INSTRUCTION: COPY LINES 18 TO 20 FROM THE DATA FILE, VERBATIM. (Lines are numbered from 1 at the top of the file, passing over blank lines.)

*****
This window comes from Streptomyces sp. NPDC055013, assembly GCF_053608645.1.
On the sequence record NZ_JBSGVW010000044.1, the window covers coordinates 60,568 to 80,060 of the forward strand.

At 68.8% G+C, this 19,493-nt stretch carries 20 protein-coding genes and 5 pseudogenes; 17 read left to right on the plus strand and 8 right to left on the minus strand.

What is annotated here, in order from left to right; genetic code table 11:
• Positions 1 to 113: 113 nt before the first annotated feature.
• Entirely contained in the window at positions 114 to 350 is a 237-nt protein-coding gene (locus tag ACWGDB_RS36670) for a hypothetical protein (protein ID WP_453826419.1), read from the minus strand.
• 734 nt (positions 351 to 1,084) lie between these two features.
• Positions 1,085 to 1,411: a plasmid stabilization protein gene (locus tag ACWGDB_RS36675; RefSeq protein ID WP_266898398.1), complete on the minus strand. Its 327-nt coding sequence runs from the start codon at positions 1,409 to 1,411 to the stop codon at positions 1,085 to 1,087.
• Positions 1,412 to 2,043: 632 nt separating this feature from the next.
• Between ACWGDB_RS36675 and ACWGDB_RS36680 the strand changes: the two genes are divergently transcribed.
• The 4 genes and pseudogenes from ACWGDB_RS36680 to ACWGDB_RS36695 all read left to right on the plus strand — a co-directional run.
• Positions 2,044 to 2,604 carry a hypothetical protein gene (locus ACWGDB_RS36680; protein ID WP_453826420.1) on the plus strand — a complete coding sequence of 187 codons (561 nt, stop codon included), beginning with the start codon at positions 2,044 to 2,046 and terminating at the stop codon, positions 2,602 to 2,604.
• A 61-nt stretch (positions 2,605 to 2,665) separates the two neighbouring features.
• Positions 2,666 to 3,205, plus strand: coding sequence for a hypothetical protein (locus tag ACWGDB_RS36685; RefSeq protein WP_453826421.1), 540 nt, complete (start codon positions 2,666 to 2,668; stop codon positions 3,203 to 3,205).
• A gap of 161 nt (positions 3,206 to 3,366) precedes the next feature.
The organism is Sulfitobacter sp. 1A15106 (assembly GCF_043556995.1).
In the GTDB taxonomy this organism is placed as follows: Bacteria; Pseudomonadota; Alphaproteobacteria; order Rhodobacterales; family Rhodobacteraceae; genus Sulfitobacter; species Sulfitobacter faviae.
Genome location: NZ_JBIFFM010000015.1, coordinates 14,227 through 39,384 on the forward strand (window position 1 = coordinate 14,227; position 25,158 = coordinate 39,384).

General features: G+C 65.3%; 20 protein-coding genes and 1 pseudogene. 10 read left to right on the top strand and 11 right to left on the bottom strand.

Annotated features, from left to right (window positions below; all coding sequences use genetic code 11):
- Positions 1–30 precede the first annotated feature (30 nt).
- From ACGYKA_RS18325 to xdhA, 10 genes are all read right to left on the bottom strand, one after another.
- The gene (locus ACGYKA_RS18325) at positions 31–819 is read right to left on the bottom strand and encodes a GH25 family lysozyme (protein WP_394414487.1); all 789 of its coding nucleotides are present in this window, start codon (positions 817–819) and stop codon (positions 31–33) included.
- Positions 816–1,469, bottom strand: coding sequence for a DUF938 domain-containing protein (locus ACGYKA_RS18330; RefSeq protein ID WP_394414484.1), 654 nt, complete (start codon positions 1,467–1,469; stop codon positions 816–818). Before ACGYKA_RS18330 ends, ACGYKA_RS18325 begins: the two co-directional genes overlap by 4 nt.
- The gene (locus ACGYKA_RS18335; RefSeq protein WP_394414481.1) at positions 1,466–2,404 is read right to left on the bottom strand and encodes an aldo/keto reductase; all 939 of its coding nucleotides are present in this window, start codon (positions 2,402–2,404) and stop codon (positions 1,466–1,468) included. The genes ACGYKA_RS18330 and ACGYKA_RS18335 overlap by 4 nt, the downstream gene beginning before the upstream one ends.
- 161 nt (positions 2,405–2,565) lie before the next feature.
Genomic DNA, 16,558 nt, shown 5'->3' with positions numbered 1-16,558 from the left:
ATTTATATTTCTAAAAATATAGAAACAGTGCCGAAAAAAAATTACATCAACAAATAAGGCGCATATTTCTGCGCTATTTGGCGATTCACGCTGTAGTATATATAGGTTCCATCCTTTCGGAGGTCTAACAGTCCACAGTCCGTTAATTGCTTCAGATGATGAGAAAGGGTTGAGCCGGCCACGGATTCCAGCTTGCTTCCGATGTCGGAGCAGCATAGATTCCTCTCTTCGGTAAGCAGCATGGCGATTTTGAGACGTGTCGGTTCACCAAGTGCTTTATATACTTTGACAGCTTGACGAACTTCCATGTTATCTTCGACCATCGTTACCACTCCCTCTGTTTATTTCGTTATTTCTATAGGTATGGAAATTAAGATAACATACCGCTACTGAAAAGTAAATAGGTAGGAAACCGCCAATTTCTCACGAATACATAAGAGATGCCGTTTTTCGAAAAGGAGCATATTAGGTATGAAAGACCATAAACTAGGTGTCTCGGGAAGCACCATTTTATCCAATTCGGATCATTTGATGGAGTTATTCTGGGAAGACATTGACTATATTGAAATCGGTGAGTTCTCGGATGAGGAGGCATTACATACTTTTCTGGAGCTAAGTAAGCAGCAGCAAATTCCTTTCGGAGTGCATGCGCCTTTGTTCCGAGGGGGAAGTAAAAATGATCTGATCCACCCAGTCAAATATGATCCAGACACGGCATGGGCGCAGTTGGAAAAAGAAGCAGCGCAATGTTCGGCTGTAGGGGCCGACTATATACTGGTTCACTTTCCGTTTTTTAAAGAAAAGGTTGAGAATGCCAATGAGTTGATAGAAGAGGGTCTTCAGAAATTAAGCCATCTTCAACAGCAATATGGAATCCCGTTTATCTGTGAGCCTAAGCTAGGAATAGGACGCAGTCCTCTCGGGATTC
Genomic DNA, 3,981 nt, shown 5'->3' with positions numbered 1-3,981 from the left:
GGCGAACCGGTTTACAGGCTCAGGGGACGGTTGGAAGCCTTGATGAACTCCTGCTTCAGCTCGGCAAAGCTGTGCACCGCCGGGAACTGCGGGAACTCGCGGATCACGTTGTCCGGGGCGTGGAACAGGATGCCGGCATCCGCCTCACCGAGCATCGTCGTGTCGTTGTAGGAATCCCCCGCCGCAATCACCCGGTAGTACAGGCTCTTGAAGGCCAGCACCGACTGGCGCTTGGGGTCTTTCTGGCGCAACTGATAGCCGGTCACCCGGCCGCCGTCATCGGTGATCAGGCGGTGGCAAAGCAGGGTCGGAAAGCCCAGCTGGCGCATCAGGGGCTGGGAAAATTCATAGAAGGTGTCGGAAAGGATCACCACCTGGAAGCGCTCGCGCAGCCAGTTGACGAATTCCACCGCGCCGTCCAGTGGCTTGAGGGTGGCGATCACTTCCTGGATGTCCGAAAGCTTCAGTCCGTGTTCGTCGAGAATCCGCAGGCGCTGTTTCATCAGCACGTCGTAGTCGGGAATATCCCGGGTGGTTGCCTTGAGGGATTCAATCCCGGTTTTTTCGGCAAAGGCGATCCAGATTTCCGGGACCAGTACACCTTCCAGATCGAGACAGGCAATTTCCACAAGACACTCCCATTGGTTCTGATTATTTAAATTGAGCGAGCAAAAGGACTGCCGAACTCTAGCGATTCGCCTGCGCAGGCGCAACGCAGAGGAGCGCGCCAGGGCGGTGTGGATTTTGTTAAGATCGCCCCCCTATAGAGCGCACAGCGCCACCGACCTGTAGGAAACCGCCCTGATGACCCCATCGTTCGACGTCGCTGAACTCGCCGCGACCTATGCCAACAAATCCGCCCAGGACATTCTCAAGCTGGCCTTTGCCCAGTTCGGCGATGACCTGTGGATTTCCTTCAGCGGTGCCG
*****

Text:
Genome location: NZ_JBIFFM010000015.1, coordinates 14,227 through 39,384 on the forward strand (window position 1 = coordinate 14,227; position 25,158 = coordinate 39,384).

General features: G+C 65.3%; 20 protein-coding genes and 1 pseudogene. 10 read left to right on the top strand and 11 right to left on the bottom strand.

Annotated features, from left to right (window positions below; all coding sequences use genetic code 11):